By Jude Jiang
China’s northwestern Ningxia Hui Autonomous Region and Zhangjiakou of Hebei province border on a rich land with verdant resources that also offer abundant potential for renewable energy. These critical ecological regions are where the engineering, procurement, and construction (EPC) company HOTO, with its 17 years’ professional experience in the energy and chemical industries, has recently jump-started its exploration of green hydrogen’s potential. Starting in 2019, Mr. Du’s team has worked on multiple projects, including Baofeng Energy’s green hydrogen project featuring a 150 MW electrolyzer – currently the world’s largest, and Shell China’s 20 MW power-to-hydrogen electrolyzer, the largest in its portfolio to date.
In the application of alkaline water electrolysis, the Baofeng project is powered by a 200 MW solar array and is capable of producing 160 million cubic meters of hydrogen annually, while the latter utilized onshore wind power and successfully supplied green hydrogen to fuel a fleet of more than 600 fuel cell vehicles at the Zhangjiakou competition zone during the 2022 Beijing Winter Olympic Games. The hydrogen refueling stations in Zhangjiakou are currently used for public and commercial transport in the Beijing-Tianjin-Hebei region.
“These records will be short-lived,” says Mr. Du and points out that with the fast-tracked development of green hydrogen projects, China and EPC companies will soon see new record-breaking milestones in hydrogen projects in terms of production capability, scalability, and efficiency.
Seeking a new standard
It was not until recently that Chinese EPC companies started to provide engineering solutions to the green hydrogen sector, so industry standards are still being formulated.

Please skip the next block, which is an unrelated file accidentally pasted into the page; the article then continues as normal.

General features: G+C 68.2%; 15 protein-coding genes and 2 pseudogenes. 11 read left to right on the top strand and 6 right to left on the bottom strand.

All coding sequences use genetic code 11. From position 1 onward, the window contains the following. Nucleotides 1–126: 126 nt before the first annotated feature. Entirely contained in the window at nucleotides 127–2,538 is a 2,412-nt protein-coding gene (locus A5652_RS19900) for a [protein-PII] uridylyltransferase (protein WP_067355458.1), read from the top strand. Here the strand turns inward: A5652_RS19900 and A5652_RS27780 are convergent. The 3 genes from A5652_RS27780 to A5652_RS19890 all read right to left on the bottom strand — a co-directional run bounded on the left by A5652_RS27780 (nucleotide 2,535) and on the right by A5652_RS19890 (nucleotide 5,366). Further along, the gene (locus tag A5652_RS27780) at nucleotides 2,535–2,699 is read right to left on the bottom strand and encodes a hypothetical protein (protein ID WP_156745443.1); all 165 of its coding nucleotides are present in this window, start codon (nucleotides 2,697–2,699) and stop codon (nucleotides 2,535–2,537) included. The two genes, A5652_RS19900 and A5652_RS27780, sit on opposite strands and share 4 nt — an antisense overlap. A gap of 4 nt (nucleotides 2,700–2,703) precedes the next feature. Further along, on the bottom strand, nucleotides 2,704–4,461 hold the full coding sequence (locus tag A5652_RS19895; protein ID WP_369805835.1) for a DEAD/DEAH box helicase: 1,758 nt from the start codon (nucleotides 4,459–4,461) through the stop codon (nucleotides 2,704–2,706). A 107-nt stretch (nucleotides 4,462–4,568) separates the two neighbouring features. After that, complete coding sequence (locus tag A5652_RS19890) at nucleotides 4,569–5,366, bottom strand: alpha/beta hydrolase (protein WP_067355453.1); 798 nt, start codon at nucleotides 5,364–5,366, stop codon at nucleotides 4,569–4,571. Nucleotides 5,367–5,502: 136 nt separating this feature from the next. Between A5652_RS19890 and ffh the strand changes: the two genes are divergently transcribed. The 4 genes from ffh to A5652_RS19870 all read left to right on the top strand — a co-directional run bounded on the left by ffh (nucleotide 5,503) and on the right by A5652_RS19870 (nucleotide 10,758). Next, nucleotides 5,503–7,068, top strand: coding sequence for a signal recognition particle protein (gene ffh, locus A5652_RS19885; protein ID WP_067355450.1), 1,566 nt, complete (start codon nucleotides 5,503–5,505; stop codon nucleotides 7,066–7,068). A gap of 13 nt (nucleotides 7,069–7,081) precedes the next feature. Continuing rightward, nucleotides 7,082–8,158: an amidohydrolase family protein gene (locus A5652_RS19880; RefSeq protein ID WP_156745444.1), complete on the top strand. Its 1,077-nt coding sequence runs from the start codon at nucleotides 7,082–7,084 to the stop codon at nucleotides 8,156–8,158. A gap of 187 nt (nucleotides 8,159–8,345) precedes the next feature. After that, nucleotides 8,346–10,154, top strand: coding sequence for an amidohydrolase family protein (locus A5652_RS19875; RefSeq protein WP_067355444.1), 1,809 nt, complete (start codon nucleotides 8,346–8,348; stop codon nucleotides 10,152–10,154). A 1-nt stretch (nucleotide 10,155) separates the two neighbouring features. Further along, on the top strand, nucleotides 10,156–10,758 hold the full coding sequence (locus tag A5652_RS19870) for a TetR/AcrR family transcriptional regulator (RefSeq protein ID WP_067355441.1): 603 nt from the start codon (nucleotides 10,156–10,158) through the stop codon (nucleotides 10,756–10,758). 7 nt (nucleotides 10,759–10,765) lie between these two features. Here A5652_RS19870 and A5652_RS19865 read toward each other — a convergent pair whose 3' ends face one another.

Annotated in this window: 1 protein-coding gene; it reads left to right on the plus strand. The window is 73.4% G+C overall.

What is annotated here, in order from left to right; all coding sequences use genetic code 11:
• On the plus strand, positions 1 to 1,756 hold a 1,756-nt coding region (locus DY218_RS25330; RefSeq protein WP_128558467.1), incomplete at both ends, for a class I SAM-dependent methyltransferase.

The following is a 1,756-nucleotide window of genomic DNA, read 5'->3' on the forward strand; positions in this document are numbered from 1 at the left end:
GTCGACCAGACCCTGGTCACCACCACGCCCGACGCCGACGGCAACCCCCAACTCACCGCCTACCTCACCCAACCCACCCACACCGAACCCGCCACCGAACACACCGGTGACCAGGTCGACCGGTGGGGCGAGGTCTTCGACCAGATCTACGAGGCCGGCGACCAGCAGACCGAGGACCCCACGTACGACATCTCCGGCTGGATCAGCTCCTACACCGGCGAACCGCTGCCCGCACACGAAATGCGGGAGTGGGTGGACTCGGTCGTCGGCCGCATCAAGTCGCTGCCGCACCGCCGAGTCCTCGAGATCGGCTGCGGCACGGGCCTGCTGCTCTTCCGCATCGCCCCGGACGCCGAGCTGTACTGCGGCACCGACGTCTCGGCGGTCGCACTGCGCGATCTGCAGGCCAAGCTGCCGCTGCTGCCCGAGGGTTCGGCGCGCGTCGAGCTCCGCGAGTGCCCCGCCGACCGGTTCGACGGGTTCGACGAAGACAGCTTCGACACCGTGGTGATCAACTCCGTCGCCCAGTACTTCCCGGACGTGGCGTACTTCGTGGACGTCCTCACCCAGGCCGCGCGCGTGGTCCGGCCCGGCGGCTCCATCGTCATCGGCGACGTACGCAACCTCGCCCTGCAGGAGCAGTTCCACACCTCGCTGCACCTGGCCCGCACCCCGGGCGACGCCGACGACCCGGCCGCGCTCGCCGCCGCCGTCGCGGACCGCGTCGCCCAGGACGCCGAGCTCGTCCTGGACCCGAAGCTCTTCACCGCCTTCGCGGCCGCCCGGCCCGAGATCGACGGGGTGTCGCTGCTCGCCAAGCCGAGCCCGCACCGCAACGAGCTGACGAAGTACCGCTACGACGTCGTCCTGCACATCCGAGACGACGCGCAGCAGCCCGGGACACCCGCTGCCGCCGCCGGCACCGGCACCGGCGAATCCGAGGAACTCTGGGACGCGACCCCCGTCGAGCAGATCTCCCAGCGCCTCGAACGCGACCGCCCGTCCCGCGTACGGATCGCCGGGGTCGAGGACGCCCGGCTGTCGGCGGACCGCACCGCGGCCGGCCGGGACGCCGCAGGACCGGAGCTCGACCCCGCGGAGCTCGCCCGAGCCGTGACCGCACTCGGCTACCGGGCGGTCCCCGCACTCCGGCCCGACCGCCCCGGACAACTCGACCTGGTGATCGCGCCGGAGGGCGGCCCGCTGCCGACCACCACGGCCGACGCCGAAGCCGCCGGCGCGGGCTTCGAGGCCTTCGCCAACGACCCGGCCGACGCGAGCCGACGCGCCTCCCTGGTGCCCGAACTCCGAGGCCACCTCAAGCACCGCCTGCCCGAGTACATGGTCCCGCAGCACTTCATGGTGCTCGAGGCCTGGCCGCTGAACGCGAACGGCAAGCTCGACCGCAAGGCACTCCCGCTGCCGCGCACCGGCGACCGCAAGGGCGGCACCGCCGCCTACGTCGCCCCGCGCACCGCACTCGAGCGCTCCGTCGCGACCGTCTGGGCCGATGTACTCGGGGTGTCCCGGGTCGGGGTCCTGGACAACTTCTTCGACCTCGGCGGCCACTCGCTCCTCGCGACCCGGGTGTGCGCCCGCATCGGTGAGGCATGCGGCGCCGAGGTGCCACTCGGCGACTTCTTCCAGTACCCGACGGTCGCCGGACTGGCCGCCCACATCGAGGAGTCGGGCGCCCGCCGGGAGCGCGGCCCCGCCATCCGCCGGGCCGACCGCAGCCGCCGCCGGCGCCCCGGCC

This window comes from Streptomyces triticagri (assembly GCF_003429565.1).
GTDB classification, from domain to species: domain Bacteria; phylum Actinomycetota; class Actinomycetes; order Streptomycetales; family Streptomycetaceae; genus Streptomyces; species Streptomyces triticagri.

“Both projects were undeniably challenging for our engineering team,” says Mr. Du. “The Baofeng Energy project was a green hydrogen debut for our team, and setting up a production capacity of 1,000 Nm3 per hour was simply unprecedented, not just for us, but for our end user, suppliers, and vendors, too. At the time, no one knew how to conduct such a large-scale project.” The industry lacked matched industry codes back in 2019, not to mention that the whole brand-new process design of electrolyzers, water-gas-shift reaction, hydrogen purification, compression, and storage were critical to the project’s success. In such cases, even a normal construction detail could present serious challenges.
When designing the hydrogen stations, Mr. Du’s team concerned itself with issues like fire safety but discovered that the state’s design code for hydrogen stations, GB 50177-2005, did not include specification information for spacing distance between two hydrogen manufacturing workshop housings.
“It was nothing like those well-developed and traditional sectors whose design codes are crystal clear and verified by practices,” says Mr. Du. “In fact, it’s very much the opposite scenario where EPC companies play the role of leading all suppliers and vendors to explore together a practical approach in green hydrogen projects, which eventually can result in new industry standards.”
To come up with a completely safe, energy-efficient, and cost-effective engineering proposal, Mr. Du’s team spent more than half a year on research, consultation, and location scouting, which is an unconventionally large time investment. It was after communicating with the end user and suppliers that the engineering team devised solutions to fill in the gap of a missing design code. And it was only after many revisions that the engineering proposal was finally ready for execution.